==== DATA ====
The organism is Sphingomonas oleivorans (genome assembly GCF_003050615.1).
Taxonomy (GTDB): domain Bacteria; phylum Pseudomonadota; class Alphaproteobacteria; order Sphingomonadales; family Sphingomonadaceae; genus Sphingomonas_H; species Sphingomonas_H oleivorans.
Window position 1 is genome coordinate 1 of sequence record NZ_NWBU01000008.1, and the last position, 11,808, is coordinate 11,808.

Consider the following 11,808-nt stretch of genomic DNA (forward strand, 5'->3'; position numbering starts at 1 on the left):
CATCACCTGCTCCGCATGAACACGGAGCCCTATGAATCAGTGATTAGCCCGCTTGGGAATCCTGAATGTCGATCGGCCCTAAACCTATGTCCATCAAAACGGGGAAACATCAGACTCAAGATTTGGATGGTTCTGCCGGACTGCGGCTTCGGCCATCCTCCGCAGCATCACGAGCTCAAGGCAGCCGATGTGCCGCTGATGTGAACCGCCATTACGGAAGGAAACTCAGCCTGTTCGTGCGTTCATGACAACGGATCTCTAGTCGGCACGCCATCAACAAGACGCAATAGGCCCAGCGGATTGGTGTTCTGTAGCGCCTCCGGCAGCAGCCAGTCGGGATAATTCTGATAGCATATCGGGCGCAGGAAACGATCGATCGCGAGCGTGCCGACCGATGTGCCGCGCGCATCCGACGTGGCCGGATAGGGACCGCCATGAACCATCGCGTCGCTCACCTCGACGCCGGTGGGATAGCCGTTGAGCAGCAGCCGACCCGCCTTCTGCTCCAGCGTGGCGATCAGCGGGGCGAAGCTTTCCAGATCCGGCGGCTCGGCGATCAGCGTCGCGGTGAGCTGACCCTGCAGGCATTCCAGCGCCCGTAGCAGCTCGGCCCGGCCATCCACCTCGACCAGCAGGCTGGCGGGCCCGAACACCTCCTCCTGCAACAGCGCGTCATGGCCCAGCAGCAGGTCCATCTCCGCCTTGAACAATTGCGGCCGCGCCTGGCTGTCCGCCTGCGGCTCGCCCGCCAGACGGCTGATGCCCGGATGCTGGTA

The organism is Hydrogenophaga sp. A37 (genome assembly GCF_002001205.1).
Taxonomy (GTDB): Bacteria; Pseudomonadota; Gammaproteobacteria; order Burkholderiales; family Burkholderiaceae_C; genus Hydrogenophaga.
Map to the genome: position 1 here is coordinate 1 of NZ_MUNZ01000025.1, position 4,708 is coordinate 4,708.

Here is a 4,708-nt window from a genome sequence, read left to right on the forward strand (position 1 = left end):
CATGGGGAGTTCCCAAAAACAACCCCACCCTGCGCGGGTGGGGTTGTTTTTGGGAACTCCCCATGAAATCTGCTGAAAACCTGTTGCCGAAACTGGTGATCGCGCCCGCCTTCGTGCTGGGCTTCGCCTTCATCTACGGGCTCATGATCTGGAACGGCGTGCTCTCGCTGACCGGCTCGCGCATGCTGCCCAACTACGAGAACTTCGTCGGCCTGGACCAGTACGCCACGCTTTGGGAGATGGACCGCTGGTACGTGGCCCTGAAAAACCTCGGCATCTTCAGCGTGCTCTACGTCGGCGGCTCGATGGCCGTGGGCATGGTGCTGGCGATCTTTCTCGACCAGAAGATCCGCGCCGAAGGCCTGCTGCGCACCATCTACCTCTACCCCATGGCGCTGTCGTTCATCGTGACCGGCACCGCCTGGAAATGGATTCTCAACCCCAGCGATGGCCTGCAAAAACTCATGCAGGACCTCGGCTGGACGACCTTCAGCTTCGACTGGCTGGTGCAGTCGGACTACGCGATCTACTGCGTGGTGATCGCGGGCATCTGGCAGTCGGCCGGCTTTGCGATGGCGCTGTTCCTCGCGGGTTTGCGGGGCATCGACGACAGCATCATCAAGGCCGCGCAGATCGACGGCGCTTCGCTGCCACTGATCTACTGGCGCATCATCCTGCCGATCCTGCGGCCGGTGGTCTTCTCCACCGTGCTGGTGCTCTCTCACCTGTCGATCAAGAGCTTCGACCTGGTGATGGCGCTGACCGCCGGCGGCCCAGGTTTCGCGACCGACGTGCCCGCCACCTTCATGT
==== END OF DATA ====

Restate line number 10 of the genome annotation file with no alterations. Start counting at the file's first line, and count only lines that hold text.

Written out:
CATGGGGAGTTCCCAAAAACAACCCCACCCTGCGCGGGTGGGGTTGTTTTTGGGAACTCCCCATGAAATCTGCTGAAAACCTGTTGCCGAAACTGGTGATCGCGCCCGCCTTCGTGCTGGGCTTCGCCTTCATCTACGGGCTCATGATCTGGAACGGCGTGCTCTCGCTGACCGGCTCGCGCATGCTGCCCAACTACGAGAACTTCGTCGGCCTGGACCAGTACGCCACGCTTTGGGAGATGGACCGCTGGTACGTGGCCCTGAAAAACCTCGGCATCTTCAGCGTGCTCTACGTCGGCGGCTCGATGGCCGTGGGCATGGTGCTGGCGATCTTTCTCGACCAGAAGATCCGCGCCGAAGGCCTGCTGCGCACCATCTACCTCTACCCCATGGCGCTGTCGTTCATCGTGACCGGCACCGCCTGGAAATGGATTCTCAACCCCAGCGATGGCCTGCAAAAACTCATGCAGGACCTCGGCTGGACGACCTTCAGCTTCGACTGGCTGGTGCAGTCGGACTACGCGATCTACTGCGTGGTGATCGCGGGCATCTGGCAGTCGGCCGGCTTTGCGATGGCGCTGTTCCTCGCGGGTTTGCGGGGCATCGACGACAGCATCATCAAGGCCGCGCAGATCGACGGCGCTTCGCTGCCACTGATCTACTGGCGCATCATCCTGCCGATCCTGCGGCCGGTGGTCTTCTCCACCGTGCTGGTGCTCTCTCACCTGTCGATCAAGAGCTTCGACCTGGTGATGGCGCTGACCGCCGGCGGCCCAGGTTTCGCGACCGACGTGCCCGCCACCTTCATGT